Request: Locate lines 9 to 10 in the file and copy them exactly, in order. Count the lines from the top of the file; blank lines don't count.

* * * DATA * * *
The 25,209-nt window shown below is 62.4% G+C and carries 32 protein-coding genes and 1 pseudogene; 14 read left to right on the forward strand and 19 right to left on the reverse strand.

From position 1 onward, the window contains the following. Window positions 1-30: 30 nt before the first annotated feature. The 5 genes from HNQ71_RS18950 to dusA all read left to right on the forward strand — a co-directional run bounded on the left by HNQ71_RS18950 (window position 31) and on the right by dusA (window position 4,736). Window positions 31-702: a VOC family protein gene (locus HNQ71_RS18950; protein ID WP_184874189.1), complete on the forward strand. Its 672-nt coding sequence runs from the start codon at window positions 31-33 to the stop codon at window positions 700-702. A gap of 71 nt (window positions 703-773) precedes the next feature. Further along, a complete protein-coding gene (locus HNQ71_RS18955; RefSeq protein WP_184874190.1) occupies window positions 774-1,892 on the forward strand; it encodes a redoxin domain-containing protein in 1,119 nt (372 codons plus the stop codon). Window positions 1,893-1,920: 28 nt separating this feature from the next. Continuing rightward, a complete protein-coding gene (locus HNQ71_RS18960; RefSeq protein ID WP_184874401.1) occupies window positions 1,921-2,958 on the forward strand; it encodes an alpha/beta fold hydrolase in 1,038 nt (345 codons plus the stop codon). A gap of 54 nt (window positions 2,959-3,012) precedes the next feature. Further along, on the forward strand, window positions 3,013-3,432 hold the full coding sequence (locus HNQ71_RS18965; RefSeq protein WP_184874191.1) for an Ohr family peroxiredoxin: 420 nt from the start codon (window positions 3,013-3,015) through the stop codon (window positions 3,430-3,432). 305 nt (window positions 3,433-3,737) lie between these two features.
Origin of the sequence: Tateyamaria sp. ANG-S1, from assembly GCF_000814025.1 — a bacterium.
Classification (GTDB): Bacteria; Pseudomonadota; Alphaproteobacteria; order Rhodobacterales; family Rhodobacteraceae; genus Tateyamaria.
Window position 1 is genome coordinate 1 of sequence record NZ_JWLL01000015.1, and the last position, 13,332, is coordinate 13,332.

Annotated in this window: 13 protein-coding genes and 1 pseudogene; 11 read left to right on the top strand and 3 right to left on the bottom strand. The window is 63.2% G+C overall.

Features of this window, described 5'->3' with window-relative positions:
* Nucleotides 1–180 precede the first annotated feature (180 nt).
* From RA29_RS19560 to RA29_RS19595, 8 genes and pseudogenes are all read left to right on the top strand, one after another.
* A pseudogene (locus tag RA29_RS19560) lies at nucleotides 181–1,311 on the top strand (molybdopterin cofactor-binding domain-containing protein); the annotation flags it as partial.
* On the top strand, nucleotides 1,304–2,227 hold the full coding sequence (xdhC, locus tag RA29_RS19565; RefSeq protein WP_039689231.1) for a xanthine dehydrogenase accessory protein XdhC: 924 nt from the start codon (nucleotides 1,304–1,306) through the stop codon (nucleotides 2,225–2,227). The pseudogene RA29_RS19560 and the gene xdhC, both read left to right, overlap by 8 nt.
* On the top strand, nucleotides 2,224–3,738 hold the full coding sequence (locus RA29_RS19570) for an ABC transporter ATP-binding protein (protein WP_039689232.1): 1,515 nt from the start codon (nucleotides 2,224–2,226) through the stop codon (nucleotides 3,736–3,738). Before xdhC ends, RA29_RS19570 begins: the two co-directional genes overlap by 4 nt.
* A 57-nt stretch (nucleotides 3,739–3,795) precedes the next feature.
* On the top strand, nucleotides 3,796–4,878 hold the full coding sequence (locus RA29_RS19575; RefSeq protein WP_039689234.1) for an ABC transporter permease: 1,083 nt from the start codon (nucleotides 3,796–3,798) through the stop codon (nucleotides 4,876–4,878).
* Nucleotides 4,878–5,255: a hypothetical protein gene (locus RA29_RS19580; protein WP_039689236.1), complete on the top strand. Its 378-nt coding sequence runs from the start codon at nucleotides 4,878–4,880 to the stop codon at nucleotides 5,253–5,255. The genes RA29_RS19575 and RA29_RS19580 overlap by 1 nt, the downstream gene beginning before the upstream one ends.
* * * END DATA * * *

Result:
* From RA29_RS19560 to RA29_RS19595, 8 genes and pseudogenes are all read left to right on the top strand, one after another.
* A pseudogene (locus tag RA29_RS19560) lies at nucleotides 181–1,311 on the top strand (molybdopterin cofactor-binding domain-containing protein); the annotation flags it as partial.